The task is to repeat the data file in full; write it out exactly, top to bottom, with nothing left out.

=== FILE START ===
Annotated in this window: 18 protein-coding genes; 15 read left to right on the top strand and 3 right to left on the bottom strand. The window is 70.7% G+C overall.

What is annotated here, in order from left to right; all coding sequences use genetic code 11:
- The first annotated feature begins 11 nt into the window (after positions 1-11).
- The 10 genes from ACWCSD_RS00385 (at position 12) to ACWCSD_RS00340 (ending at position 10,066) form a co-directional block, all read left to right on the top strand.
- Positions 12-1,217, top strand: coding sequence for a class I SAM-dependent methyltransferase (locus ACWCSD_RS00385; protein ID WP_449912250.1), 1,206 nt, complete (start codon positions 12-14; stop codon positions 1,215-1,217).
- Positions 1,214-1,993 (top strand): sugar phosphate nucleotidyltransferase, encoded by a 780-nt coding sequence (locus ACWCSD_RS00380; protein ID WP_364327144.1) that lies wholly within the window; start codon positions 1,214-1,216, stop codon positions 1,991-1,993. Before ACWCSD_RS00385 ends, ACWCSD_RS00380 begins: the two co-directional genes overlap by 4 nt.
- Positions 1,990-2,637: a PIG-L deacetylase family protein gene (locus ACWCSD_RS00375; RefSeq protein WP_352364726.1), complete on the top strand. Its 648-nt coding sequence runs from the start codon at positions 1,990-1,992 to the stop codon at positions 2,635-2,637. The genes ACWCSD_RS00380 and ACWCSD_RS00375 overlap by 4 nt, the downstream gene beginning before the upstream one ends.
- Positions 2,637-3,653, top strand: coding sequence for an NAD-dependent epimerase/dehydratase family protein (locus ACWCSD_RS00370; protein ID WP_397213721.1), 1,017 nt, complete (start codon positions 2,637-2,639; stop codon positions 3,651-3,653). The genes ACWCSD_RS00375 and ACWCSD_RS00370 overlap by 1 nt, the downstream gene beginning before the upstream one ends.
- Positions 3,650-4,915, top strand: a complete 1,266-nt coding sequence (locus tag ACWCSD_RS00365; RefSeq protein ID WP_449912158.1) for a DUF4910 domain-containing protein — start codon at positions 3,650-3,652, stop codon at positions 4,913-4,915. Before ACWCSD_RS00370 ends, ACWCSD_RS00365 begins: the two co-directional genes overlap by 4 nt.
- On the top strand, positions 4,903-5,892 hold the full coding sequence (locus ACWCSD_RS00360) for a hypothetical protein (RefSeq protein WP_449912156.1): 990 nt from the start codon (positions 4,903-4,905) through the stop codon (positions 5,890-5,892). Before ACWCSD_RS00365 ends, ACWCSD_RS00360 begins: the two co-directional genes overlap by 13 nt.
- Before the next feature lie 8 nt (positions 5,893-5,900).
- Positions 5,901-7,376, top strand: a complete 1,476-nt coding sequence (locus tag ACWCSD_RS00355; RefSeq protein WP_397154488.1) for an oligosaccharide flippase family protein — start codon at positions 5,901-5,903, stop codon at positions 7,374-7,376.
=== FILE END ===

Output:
Annotated in this window: 18 protein-coding genes; 15 read left to right on the top strand and 3 right to left on the bottom strand. The window is 70.7% G+C overall.

What is annotated here, in order from left to right; all coding sequences use genetic code 11:
- The first annotated feature begins 11 nt into the window (after positions 1-11).
- The 10 genes from ACWCSD_RS00385 (at position 12) to ACWCSD_RS00340 (ending at position 10,066) form a co-directional block, all read left to right on the top strand.
- Positions 12-1,217, top strand: coding sequence for a class I SAM-dependent methyltransferase (locus ACWCSD_RS00385; protein ID WP_449912250.1), 1,206 nt, complete (start codon positions 12-14; stop codon positions 1,215-1,217).
- Positions 1,214-1,993 (top strand): sugar phosphate nucleotidyltransferase, encoded by a 780-nt coding sequence (locus ACWCSD_RS00380; protein ID WP_364327144.1) that lies wholly within the window; start codon positions 1,214-1,216, stop codon positions 1,991-1,993. Before ACWCSD_RS00385 ends, ACWCSD_RS00380 begins: the two co-directional genes overlap by 4 nt.
- Positions 1,990-2,637: a PIG-L deacetylase family protein gene (locus ACWCSD_RS00375; RefSeq protein WP_352364726.1), complete on the top strand. Its 648-nt coding sequence runs from the start codon at positions 1,990-1,992 to the stop codon at positions 2,635-2,637. The genes ACWCSD_RS00380 and ACWCSD_RS00375 overlap by 4 nt, the downstream gene beginning before the upstream one ends.
- Positions 2,637-3,653, top strand: coding sequence for an NAD-dependent epimerase/dehydratase family protein (locus ACWCSD_RS00370; protein ID WP_397213721.1), 1,017 nt, complete (start codon positions 2,637-2,639; stop codon positions 3,651-3,653). The genes ACWCSD_RS00375 and ACWCSD_RS00370 overlap by 1 nt, the downstream gene beginning before the upstream one ends.
- Positions 3,650-4,915, top strand: a complete 1,266-nt coding sequence (locus tag ACWCSD_RS00365; RefSeq protein ID WP_449912158.1) for a DUF4910 domain-containing protein — start codon at positions 3,650-3,652, stop codon at positions 4,913-4,915. Before ACWCSD_RS00370 ends, ACWCSD_RS00365 begins: the two co-directional genes overlap by 4 nt.
- On the top strand, positions 4,903-5,892 hold the full coding sequence (locus ACWCSD_RS00360) for a hypothetical protein (RefSeq protein WP_449912156.1): 990 nt from the start codon (positions 4,903-4,905) through the stop codon (positions 5,890-5,892). Before ACWCSD_RS00365 ends, ACWCSD_RS00360 begins: the two co-directional genes overlap by 13 nt.
- Before the next feature lie 8 nt (positions 5,893-5,900).
- Positions 5,901-7,376, top strand: a complete 1,476-nt coding sequence (locus tag ACWCSD_RS00355; RefSeq protein WP_397154488.1) for an oligosaccharide flippase family protein — start codon at positions 5,901-5,903, stop codon at positions 7,374-7,376.